6. The court instruct the jury that, what any other jury may have done in any case, forms no criterion for the jury in this case, and any statement of counsel, in argument, of the supposed facts, before the juries, in the case of McKinney v. Neill, and Peck v. Neill, alleged to have been tried before Mr. Justice McLean, and the verdict of the juries in those cases, aré to be wholly rejected by the jury in this case. This cause is to be. *361tried by the jury upon its own merits, and not by the actions and verdicts of other juries, either as to damages or any thing else;

The court refused to give each of the instructions prayed by defendants, and they excepted.

The court gave to the jury so much of the 6th instruction prayed by the defendants, as follows: “ The court instructs the jury that, what any other jury may have done in any case, forms no criterion for the jury in this case.”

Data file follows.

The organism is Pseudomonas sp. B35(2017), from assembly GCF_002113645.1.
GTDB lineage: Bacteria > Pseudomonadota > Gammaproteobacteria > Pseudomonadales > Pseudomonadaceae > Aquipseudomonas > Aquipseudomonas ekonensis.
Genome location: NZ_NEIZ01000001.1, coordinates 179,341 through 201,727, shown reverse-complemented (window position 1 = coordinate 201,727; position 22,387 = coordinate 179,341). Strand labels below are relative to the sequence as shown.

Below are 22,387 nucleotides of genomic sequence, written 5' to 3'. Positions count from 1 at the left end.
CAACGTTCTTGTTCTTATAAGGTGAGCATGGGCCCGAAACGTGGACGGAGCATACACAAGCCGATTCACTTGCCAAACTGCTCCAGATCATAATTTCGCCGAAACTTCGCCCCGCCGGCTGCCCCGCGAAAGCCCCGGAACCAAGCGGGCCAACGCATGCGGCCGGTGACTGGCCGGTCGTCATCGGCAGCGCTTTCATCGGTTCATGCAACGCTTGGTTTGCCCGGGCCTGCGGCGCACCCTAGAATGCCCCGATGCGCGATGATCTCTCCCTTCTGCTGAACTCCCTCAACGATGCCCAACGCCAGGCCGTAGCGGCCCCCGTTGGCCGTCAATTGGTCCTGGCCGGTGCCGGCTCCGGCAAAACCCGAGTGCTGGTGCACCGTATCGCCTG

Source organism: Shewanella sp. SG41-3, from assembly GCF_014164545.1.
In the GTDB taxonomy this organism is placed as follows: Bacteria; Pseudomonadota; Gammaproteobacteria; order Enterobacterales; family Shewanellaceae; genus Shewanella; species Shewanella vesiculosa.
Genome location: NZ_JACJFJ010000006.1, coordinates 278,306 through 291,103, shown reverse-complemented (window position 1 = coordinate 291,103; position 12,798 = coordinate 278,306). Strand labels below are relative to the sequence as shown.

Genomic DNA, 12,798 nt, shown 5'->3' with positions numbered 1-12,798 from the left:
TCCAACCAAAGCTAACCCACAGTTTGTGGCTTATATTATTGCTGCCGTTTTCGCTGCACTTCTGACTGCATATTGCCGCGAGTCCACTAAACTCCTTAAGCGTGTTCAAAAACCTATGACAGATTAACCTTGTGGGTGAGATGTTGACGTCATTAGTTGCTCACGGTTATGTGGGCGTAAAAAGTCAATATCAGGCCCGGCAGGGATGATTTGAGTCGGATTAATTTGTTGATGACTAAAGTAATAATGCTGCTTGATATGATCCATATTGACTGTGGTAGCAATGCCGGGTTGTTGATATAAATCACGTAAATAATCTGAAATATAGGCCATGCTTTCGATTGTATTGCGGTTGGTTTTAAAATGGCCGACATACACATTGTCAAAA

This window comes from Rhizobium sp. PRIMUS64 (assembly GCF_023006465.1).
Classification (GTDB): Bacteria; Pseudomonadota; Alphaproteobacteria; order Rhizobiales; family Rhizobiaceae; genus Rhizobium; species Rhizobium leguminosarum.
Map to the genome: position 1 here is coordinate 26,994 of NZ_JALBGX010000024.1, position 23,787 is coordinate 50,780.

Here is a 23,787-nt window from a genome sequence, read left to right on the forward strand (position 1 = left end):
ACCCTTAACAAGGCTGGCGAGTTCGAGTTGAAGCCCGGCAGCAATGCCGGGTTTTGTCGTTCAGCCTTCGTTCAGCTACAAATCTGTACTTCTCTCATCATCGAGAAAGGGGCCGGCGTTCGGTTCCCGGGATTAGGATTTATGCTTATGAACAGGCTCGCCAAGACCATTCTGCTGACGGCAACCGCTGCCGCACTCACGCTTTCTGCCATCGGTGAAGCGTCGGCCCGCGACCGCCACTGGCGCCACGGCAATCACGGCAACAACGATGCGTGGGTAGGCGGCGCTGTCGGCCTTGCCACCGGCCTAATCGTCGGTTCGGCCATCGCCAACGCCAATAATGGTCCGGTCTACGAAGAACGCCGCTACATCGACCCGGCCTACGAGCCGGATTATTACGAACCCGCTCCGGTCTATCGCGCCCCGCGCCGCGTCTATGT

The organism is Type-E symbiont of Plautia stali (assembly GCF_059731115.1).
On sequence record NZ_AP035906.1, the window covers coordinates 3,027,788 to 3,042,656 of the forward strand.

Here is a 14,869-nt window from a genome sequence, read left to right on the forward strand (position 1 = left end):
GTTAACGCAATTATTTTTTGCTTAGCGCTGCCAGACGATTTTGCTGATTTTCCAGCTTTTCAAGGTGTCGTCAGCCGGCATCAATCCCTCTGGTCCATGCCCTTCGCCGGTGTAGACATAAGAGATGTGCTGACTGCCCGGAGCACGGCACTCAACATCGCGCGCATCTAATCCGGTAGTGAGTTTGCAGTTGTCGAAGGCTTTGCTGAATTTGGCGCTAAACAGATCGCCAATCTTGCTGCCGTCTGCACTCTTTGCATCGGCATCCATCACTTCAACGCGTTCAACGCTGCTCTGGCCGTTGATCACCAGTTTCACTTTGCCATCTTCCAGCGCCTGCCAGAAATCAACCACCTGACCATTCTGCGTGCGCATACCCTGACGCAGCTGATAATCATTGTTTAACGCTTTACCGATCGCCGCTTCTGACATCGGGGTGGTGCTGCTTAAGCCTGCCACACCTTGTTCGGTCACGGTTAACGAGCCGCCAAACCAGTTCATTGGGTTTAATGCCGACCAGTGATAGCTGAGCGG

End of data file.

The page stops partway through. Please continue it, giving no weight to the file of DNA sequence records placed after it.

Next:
Assignment of Errors: Error in giving the eight instructions as prayed by the defendant in error below ; Error in refusing the six instructions prayed by the plaintiffs in error, and refused by the court below; Error in permitting the mode of argument by the counsel of the defendant in error, in the Circuit Court, as set forth in the bill of exceptions ; Error in refusing the motion of the plaintiffs in error, for a new trial, and in rendering judgment on the verdict in the Circuit Court.

S. B. Gookins, for Plaintiffs in Error.

C. H. Constable, and O. B. Eicklin, for Defendant in Error.

Walker, J.